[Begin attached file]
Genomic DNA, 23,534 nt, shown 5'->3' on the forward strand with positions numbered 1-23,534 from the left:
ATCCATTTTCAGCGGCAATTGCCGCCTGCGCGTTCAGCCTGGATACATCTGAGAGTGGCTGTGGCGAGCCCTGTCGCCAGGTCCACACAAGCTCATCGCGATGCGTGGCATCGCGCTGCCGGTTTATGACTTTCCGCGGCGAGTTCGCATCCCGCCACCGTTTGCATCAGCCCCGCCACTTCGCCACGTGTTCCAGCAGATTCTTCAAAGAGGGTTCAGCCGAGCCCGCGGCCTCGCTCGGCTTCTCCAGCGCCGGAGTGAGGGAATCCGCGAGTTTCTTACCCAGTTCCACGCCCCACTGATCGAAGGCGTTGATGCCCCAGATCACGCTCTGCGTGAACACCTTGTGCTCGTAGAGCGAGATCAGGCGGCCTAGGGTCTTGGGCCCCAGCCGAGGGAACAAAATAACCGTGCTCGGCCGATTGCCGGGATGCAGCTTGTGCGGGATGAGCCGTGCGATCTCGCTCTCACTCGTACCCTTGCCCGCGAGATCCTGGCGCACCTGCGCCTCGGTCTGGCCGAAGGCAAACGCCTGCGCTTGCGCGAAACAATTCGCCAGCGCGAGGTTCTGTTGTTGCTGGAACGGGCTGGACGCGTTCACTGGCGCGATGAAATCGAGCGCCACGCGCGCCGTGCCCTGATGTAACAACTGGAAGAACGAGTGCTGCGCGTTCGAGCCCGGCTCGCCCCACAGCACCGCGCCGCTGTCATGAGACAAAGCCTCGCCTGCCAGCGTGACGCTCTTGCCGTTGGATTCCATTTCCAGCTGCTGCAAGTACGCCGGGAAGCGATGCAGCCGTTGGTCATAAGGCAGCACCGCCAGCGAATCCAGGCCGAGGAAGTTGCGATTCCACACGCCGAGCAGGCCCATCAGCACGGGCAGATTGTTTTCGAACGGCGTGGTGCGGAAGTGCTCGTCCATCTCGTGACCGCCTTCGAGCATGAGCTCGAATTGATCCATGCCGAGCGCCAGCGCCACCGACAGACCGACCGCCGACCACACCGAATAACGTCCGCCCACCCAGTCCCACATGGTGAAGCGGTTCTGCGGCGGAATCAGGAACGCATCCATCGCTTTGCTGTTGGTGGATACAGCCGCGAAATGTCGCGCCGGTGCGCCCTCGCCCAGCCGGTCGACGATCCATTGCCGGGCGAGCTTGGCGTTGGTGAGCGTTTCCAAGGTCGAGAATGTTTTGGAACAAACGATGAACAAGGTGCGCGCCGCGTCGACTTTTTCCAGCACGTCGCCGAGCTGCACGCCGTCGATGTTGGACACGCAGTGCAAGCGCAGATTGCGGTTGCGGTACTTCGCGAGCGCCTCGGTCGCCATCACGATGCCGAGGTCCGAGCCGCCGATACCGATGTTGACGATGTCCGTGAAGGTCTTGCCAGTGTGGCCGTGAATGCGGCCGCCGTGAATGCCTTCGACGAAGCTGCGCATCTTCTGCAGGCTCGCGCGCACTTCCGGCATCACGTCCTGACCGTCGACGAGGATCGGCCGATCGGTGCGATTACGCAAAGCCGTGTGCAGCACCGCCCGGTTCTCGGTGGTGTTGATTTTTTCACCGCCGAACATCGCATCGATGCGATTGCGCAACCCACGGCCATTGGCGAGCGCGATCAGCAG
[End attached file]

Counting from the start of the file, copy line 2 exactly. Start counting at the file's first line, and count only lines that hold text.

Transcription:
ATCCATTTTCAGCGGCAATTGCCGCCTGCGCGTTCAGCCTGGATACATCTGAGAGTGGCTGTGGCGAGCCCTGTCGCCAGGTCCACACAAGCTCATCGCGATGCGTGGCATCGCGCTGCCGGTTTATGACTTTCCGCGGCGAGTTCGCATCCCGCCACCGTTTGCATCAGCCCCGCCACTTCGCCACGTGTTCCAGCAGATTCTTCAAAGAGGGTTCAGCCGAGCCCGCGGCCTCGCTCGGCTTCTCCAGCGCCGGAGTGAGGGAATCCGCGAGTTTCTTACCCAGTTCCACGCCCCACTGATCGAAGGCGTTGATGCCCCAGATCACGCTCTGCGTGAACACCTTGTGCTCGTAGAGCGAGATCAGGCGGCCTAGGGTCTTGGGCCCCAGCCGAGGGAACAAAATAACCGTGCTCGGCCGATTGCCGGGATGCAGCTTGTGCGGGATGAGCCGTGCGATCTCGCTCTCACTCGTACCCTTGCCCGCGAGATCCTGGCGCACCTGCGCCTCGGTCTGGCCGAAGGCAAACGCCTGCGCTTGCGCGAAACAATTCGCCAGCGCGAGGTTCTGTTGTTGCTGGAACGGGCTGGACGCGTTCACTGGCGCGATGAAATCGAGCGCCACGCGCGCCGTGCCCTGATGTAACAACTGGAAGAACGAGTGCTGCGCGTTCGAGCCCGGCTCGCCCCACAGCACCGCGCCGCTGTCATGAGACAAAGCCTCGCCTGCCAGCGTGACGCTCTTGCCGTTGGATTCCATTTCCAGCTGCTGCAAGTACGCCGGGAAGCGATGCAGCCGTTGGTCATAAGGCAGCACCGCCAGCGAATCCAGGCCGAGGAAGTTGCGATTCCACACGCCGAGCAGGCCCATCAGCACGGGCAGATTGTTTTCGAACGGCGTGGTGCGGAAGTGCTCGTCCATCTCGTGACCGCCTTCGAGCATGAGCTCGAATTGATCCATGCCGAGCGCCAGCGCCACCGACAGACCGACCGCCGACCACACCGAATAACGTCCGCCCACCCAGTCCCACATGGTGAAGCGGTTCTGCGGCGGAATCAGGAACGCATCCATCGCTTTGCTGTTGGTGGATACAGCCGCGAAATGTCGCGCCGGTGCGCCCTCGCCCAGCCGGTCGACGATCCATTGCCGGGCGAGCTTGGCGTTGGTGAGCGTTTCCAAGGTCGAGAATGTTTTGGAACAAACGATGAACAAGGTGCGCGCCGCGTCGACTTTTTCCAGCACGTCGCCGAGCTGCACGCCGTCGATGTTGGACACGCAGTGCAAGCGCAGATTGCGGTTGCGGTACTTCGCGAGCGCCTCGGTCGCCATCACGATGCCGAGGTCCGAGCCGCCGATACCGATGTTGACGATGTCCGTGAAGGTCTTGCCAGTGTGGCCGTGAATGCGGCCGCCGTGAATGCCTTCGACGAAGCTGCGCATCTTCTGCAGGCTCGCGCGCACTTCCGGCATCACGTCCTGACCGTCGACGAGGATCGGCCGATCGGTGCGATTACGCAAAGCCGTGTGCAGCACCGCCCGGTTCTCGGTGGTGTTGATTTTTTCACCGCCGAACATCGCATCGATGCGATTGCGCAACCCACGGCCATTGGCGAGCGCGATCAGCAG